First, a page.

The Shanghai operation of Mitsubishi Motors Corp had a head-on collision with the local Changning District People's Court, which pronounced judgment yesterday in what is apparently Shanghai's first suit involving a quality defect in the Pajero V33, one of the controversial sport utility models of the Japanese automaker.
According to the verdict, Mitsubishi Motors Shanghai Co Ltd is required to replace the defective engine in a Pajero V33 bought by local consumer Zhang Juhong for almost 520,000 yuan (US$62,650) with a new, imported one.
In addition, the company has to pay 60,000 yuan (US$7,200) in compensation for the quality flaw in the vehicle and its dishonest handling of the complaints of the consumer.
When she filed the lawsuit in May 2001, Zhang expected a full refund after returning the vehicle to the company, as well as further compensation equal to the value of the original purchase price of the car.
With the absence of the company's legal representative, Zhou Zhirong, the defendant's lawyer, admitted that the judicial proceedings were open and fair in general, but he will await his client's decision on whether or not to launch an appeal.
The verdict came while people are still closely watching the aftermath of last year's issues concerning Mitsubishi's Pajero series of vehicles.
After detecting a dangerous brake defect on Pajero V31 and V33 models, the State Exit-Entry Inspection and Quarantine Bureau banned the import of these models in February 2001.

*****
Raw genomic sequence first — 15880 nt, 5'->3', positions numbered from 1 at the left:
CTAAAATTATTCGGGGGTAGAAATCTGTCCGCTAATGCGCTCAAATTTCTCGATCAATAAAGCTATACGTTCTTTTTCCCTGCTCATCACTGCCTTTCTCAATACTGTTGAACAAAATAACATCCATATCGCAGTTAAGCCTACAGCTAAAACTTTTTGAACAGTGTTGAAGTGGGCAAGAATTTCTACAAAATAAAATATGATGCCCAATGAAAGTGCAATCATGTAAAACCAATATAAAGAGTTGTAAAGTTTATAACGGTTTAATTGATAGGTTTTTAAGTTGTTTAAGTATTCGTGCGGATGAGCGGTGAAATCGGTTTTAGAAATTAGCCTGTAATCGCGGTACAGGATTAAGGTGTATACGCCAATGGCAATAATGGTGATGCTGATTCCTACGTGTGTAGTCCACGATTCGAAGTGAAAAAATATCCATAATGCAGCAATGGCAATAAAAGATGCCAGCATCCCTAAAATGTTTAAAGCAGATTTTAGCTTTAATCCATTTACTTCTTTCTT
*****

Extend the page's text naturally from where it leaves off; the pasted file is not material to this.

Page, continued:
Though Mitsubishi later issued a nationwide recall and promised to fully compensate Chinese consumers, it came under fire again as a quality problem with its new model Pajero V73 was allegedly connected with several serious accidents around the country.
With what she called "blind faith" in the Mitsubishi brand, Zhang bought the vehicle in 1997, yet she found an abnormal sound in its engine soon after she purchased it, and she then complained to the company, which is mainly responsible for the sales and after-sales service for the East and Central China regions.
After some acrimonious haggling, the firm agreed to replace the engine free of charge at its affiliated repair shop in 1998. However, the plaintiff found out a year later that they had only replaced some defective parts, not the entire engine.
Also, the company failed to offer sufficient assistance to the plaintiff in completing registration procedures after the change, which drove Zhang, angered by Mitsubishi's behavior, to file the suit last year.
(China Daily February 5, 2002)